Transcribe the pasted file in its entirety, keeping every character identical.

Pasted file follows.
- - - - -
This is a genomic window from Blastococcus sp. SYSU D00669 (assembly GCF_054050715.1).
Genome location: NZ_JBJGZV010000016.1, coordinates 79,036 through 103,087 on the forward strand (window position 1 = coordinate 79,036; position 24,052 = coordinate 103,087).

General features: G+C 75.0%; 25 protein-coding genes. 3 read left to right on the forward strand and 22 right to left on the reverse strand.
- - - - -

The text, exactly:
This is a genomic window from Blastococcus sp. SYSU D00669 (assembly GCF_054050715.1).
Genome location: NZ_JBJGZV010000016.1, coordinates 79,036 through 103,087 on the forward strand (window position 1 = coordinate 79,036; position 24,052 = coordinate 103,087).

General features: G+C 75.0%; 25 protein-coding genes. 3 read left to right on the forward strand and 22 right to left on the reverse strand.